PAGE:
The Heineken Africa Foundation, has signed a Memorandum of Understanding (MoU) with the University of Benin Teaching (UBTH) to reduce new born babies mortality rate in Nigeria.
Speaking on behalf of the Managing Director/Chief Executive Officer, Nigerian Breweries Plc, Mrs. Shade Morgan, Corporate Affairs Manager said over N42m will be committed in equipping the facilities at the UBTH in order to reduce the current 25 percent mortality rate(1in 4) to 10 percent (1in 10) in the hospital.
“Here at the University of Benin Teaching Hospital, the foundation will equip the Neo-natal Intensive Care Unit with advanced neonatal care facilities and consumables worth €103.937,94 that is, over N42M to assist with reducing the neonatal mortality rate from the current 25 percent (1in 4) to 10 percent (1in 10).
“We hope that with this intervention, we would be contributing to reversing the negative index of neonatal deaths in Edo State in particular and Nigeria in general”, Berrut said.
He said since the inception of the foundation in 2007, the foundation has committed up to €9.9 million in 111 different projects focused on health and water across the African continent.
He said some of the funds have supported projects in Kaduna such as the donations of the general female orthopedic ward, a CT Scan and Ultra Sound Scanning Machine, all at the St. Gerard’s hospital in 2010, 2013 and 2015, respectively.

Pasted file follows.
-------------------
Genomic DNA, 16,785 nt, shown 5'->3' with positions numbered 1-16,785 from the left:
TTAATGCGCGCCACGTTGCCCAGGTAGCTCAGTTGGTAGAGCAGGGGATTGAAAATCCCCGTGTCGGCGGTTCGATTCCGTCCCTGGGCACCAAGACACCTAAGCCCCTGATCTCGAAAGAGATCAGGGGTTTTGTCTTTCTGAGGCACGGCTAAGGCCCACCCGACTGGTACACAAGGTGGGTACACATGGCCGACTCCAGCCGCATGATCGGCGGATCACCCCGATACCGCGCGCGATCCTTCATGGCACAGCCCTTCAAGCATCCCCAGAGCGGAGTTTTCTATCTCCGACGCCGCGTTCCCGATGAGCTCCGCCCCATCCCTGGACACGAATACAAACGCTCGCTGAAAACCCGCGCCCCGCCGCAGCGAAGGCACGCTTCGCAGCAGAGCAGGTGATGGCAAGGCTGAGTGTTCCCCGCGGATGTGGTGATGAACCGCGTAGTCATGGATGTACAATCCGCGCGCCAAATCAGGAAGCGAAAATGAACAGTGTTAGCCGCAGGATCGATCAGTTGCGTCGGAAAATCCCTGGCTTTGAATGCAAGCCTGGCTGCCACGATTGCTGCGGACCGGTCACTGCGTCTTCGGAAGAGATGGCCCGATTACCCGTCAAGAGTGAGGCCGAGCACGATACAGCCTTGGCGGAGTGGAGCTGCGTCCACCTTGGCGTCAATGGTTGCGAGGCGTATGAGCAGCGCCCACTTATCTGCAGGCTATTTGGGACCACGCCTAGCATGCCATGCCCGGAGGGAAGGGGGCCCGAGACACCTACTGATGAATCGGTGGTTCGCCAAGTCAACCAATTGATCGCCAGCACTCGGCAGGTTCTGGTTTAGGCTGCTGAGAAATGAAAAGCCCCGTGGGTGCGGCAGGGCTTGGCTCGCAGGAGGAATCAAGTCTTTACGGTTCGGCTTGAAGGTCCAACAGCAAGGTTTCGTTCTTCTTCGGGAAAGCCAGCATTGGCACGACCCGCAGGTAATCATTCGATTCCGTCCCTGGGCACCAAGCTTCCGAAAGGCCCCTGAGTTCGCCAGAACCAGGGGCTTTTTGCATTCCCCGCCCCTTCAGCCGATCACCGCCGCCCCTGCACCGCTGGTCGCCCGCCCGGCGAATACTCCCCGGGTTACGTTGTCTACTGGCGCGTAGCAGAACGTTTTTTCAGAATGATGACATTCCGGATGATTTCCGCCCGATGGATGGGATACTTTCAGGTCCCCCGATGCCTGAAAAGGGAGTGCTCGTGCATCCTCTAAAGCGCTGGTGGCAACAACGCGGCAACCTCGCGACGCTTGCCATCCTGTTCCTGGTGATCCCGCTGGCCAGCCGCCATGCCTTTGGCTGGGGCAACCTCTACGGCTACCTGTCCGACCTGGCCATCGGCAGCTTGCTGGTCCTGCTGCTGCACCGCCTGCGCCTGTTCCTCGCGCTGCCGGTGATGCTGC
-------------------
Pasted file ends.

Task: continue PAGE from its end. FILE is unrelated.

He expressed optimism that the project will be executed according to the terms and conditions of their agreement.
On his part, Chief Medical Director, UBTH, Dr. Darlington Obaseki said the project became necessary to reduce death rates among newborn babies to a very drastic level in the hospital as it witnessed about 2000 births in every year.
He said the hospital (UBTH) was among the nine institutions that applied for the assistance but only UBTH scaled through and got the approval from the foundation.
“In UBTH, we have about 2000 live births in every year and out of it above 5 percent of them need a special care that is special intensive care to look after them and another 25 percent of this 5 percent requires intensive care.
“So sadly in UBTH though we have a Special Care Unit, there is no Neonatal Intensive Care Unit”, the CMD said.